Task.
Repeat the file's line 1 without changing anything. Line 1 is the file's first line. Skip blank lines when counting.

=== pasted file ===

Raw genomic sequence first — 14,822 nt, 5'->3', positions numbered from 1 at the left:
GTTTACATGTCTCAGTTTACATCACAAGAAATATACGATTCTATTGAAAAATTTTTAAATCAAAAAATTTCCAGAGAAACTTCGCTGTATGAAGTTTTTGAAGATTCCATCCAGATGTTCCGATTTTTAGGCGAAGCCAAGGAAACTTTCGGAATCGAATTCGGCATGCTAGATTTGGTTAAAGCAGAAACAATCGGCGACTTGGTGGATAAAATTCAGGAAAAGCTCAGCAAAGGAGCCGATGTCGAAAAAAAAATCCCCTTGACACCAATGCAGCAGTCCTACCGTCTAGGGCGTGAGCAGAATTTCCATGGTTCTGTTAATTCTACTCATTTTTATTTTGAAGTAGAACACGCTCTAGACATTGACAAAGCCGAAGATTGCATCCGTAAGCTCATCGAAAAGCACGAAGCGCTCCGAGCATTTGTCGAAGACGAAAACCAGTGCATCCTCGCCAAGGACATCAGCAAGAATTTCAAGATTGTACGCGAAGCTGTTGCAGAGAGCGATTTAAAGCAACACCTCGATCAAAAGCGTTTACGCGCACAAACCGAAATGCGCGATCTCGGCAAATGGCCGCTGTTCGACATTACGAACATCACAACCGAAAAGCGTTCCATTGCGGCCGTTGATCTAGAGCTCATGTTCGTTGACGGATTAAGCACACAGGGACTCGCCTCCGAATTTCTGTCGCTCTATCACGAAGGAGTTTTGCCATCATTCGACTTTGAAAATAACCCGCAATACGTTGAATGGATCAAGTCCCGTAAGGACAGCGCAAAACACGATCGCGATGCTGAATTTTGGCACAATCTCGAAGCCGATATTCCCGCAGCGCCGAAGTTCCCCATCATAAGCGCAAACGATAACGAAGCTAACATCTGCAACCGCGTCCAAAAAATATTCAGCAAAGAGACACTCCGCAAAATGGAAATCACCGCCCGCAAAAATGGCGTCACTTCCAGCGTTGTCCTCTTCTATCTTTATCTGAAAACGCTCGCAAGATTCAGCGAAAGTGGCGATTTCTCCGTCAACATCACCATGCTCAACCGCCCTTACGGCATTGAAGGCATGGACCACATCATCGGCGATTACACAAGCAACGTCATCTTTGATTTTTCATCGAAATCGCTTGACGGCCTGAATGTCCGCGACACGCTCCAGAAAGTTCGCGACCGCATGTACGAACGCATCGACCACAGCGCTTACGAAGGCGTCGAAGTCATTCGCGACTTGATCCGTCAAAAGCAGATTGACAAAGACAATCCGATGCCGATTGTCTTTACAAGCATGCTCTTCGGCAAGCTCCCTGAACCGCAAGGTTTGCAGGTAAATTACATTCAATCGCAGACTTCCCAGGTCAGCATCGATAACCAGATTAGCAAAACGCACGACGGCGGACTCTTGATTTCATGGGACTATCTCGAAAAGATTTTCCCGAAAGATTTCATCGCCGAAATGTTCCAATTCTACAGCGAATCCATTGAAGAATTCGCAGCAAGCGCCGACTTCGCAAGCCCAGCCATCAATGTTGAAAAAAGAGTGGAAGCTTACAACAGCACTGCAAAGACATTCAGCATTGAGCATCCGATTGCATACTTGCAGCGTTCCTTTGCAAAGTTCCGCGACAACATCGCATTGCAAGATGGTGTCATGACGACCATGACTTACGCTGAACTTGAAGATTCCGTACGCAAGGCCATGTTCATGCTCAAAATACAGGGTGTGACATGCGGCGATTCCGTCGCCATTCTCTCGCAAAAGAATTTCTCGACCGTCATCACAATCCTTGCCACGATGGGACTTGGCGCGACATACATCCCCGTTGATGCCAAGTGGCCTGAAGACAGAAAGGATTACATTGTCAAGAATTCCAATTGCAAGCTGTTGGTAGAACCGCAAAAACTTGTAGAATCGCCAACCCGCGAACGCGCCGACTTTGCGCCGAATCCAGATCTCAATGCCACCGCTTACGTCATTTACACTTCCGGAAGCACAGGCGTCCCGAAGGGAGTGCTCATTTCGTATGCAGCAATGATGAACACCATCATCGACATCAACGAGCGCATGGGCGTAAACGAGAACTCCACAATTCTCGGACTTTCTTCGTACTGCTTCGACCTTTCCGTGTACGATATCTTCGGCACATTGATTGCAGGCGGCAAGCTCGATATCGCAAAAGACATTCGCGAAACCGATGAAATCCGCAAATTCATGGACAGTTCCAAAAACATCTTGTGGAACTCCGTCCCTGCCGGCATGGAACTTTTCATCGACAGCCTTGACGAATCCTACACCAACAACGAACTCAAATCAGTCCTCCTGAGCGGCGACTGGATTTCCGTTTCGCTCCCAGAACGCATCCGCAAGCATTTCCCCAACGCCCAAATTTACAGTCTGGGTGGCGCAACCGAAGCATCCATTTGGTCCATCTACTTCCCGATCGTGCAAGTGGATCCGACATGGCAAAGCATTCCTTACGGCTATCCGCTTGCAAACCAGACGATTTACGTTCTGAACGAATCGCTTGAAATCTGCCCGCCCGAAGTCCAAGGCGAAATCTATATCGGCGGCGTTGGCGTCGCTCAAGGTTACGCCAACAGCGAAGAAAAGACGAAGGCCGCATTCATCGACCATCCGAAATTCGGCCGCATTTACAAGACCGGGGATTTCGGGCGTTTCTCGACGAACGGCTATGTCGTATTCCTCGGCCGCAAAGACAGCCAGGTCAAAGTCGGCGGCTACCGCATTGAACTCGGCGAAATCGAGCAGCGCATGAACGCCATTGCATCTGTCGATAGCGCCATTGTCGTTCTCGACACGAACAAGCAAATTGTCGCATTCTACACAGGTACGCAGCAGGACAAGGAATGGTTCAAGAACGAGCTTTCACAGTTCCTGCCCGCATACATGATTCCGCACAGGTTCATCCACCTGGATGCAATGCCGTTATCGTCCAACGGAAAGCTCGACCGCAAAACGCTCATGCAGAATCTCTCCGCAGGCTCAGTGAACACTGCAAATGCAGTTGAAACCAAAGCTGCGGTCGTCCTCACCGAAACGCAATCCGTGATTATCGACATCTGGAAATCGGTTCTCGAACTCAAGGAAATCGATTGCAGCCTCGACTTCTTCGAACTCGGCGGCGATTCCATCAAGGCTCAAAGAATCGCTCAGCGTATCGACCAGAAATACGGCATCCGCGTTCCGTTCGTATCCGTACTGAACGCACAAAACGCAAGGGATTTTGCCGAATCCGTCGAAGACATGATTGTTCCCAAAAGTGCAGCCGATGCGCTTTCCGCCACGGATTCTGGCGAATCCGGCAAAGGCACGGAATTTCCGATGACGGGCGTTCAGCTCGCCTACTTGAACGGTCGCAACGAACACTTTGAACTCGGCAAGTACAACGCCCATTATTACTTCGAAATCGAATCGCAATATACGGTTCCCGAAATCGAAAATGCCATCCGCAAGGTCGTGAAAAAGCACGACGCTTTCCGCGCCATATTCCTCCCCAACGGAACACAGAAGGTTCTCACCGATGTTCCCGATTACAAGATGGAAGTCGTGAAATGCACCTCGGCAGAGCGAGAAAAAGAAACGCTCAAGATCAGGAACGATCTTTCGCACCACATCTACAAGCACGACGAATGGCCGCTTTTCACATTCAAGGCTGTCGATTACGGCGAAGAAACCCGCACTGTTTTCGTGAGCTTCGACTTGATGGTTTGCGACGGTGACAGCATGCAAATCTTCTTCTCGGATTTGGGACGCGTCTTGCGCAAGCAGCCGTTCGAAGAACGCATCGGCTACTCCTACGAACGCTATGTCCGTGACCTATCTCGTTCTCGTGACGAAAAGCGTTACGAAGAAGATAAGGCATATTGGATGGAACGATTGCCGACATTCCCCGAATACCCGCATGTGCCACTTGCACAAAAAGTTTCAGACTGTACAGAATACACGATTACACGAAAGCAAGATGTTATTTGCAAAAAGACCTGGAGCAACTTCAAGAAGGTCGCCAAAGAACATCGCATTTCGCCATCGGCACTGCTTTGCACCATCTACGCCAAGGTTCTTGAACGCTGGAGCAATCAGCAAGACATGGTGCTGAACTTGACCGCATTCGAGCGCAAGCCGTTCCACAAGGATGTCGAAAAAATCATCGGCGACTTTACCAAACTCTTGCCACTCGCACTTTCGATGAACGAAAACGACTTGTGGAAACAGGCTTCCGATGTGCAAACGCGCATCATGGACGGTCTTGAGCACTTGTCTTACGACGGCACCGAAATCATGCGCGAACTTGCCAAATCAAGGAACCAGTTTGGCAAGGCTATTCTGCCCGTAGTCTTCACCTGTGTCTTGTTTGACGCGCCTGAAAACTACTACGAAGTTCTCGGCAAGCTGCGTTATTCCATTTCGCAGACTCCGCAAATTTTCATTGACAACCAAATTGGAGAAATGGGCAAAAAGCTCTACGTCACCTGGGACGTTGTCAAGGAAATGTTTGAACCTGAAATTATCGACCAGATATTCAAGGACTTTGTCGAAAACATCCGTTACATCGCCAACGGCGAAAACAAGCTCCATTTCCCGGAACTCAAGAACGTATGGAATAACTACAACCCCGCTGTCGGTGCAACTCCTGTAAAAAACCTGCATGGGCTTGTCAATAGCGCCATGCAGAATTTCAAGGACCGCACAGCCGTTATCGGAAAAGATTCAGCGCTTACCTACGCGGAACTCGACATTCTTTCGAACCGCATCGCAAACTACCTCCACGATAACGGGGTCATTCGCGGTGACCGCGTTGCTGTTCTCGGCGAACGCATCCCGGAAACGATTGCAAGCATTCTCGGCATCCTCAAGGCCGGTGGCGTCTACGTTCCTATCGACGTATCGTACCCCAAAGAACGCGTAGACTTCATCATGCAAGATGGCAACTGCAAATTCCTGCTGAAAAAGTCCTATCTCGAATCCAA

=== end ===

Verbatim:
Raw genomic sequence first — 14,822 nt, 5'->3', positions numbered from 1 at the left: